Alternatively, consider an international membership with a gym such as Virgin Active or Crossfit.
Travel with equipment
If you’ve got the space in your bag, instead of using a gym, there is plenty of portable equipment that you could take with you to stay fit. For example:
- Skipping ropes
- TRX cables
- Boxing gloves
- Yoga mat
- Resistance bands, and
- Foam rollers
Research outdoor spaces, parks and beaches which you can use as an early morning backdrop for your travel workout. Using bodyweight exercises you can easily complete full body workout including things like pull ups, push ups, crunches, lunges, dips, squats, jumps and stretches. Don’t be afraid to be inventive and use a park bench, wall or bus stop as your personal gym either.
Results and progress
One of the best ways to stay motivated is to track your progress. By marking your data you’ll be able to see where your biggest improvements have been and where you can improve even more. Smartphone apps such as Map My Run, the Nike + App and a whole host of others can help you track your exercise and present it to you in engaging graphs and tables.
There are also more comprehensive apps in case you need extra instruction or are looking for more than just data capture, such as the Johnson & Johnson Official 7 Minute Workout App and the Sworkit App. These apps (and many others like them) offer complete workout tutorials including instructional videos, articles, timers, verbal instructions and cues. You can also design your own custom workout on Sworkit in strength, stretching, cardio pilates or yoga.
All of the aforementioned fitness bands also have corresponding apps, which can also track your food, sleeping patters and set alarms according to optimal circadian rhythms. This means you’ll wake up fresh and pumped for your next day of travel.
For the serious fitness freak
Diet and budget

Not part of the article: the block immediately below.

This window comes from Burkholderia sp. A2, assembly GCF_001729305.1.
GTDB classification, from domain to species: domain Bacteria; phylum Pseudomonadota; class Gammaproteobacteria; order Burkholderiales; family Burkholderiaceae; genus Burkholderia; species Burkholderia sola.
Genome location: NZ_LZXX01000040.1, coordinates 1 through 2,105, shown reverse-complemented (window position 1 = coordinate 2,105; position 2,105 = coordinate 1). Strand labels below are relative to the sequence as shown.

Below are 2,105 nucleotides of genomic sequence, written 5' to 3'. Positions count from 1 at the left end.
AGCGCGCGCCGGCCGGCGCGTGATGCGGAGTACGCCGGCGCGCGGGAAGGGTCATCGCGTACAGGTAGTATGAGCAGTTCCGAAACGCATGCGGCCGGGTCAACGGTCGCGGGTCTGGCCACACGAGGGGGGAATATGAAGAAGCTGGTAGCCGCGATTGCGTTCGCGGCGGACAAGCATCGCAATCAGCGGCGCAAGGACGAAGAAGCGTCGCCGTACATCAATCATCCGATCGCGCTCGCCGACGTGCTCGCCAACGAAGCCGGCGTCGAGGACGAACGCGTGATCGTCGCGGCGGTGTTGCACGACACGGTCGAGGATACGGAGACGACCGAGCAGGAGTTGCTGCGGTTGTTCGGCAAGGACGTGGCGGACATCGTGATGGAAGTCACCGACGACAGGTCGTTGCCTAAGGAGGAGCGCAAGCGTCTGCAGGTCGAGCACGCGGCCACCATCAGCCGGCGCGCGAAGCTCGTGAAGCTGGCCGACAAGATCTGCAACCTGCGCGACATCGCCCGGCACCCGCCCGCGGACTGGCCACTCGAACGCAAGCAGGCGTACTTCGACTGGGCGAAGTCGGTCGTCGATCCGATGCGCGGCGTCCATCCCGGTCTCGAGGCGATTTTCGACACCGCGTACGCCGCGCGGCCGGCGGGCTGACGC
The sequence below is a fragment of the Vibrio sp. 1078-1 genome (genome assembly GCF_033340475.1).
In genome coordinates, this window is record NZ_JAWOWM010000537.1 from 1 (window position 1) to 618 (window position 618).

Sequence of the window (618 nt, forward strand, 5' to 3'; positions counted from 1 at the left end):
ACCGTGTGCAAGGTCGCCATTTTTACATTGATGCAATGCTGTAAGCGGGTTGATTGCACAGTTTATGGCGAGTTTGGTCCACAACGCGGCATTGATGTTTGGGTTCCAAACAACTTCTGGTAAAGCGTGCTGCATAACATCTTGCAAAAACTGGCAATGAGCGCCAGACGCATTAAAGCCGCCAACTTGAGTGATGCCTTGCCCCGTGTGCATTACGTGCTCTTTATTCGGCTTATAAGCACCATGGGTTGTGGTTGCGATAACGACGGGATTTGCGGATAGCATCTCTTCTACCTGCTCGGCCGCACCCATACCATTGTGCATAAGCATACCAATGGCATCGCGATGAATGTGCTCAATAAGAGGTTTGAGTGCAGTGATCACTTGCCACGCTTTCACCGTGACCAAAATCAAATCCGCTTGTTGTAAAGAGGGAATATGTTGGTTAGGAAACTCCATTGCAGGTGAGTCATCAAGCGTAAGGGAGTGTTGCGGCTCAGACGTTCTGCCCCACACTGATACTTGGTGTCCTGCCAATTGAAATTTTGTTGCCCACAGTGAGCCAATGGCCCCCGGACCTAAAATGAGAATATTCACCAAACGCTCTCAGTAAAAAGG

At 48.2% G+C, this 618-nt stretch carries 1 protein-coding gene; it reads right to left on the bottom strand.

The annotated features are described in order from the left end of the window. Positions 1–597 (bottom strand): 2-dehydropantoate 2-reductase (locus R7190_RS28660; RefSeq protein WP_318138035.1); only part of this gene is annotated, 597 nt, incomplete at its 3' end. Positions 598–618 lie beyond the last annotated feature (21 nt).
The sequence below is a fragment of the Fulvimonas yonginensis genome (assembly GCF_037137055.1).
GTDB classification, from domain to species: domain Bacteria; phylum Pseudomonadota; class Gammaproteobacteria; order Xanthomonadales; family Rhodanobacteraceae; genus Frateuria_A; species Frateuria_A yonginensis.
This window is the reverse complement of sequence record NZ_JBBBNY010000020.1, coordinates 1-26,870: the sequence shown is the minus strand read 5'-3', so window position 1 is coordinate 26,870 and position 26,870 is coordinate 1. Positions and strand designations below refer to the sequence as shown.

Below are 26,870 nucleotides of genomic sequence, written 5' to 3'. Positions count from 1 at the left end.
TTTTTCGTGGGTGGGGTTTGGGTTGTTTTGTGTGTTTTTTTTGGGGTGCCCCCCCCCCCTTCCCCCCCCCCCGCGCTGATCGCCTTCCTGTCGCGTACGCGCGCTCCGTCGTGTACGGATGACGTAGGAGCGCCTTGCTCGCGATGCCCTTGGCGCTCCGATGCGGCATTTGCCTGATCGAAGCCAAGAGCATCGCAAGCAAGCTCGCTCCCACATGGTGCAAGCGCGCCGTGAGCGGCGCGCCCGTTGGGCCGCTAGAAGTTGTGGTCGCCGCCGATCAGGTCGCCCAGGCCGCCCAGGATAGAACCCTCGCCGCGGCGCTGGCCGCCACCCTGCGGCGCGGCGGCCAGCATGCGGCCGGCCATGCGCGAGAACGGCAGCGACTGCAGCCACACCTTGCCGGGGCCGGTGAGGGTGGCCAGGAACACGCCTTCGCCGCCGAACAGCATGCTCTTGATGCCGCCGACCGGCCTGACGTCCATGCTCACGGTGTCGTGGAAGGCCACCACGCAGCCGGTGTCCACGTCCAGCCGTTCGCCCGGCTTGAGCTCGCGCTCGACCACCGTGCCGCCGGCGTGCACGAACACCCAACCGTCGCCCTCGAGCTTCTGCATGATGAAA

You might be a gym junkie at home, but when it comes to travel, diets can be a bit harder to contain. There’s no need to sap all the fun away when travelling, but a smart diet will go a long way to keeping you fit and healthy. You’re travelling to enjoy yourself, so don’t you dare miss out on that authentic gelato in Italy or those dumplings in China just because you’re worried about weight. Instead, choose healthy and nutritious snacks such as almonds or trail mix to keep you going throughout your day. Don’t give in to snacking on local junk food and instead save yourself for the cultural cuisine that will be most memorable.
The healthy option isn’t always the cheaper option, either, so you may want to allocate a greater sum of money to your food budget to cover this.
Partner up with someone
Keeping fit is as much a social activity as it is a physical one. If you want to meet locals, stay accountable and even learn some foreign tips and tricks you can try meeting up with local bootcamps and trainers. A great way to do this is the site Meetup.com. Here you can find open groups and meet ups with like-minded people or ask strangers for advice on where to exercise. You can post in forums and chat to people in the lead up to the meet up and search different cities for different interests.
With all Southern Cross Travel Insurance policies you have access to our renowned worldwide assistance network, which connects you to one of the largest international networks of medical and emergency services. If you’re serious about your training, you’ll be happy to know that if the unexpected occurs when you’re exercising hard that you can call us for assistance. We can direct you to the nearest hospital for that swollen joint, or muscle pain and can help you in the event of a serious accident.
Stay safe and enjoy a fun and active holiday with peace of mind and great cover.
The content of this article is general and provided for information purposes only. It is not intended to be medical advice. Southern Cross Travel Insurance (SCTI) doesn’t guarantee or warrant the accuracy, completeness or currency of the articles.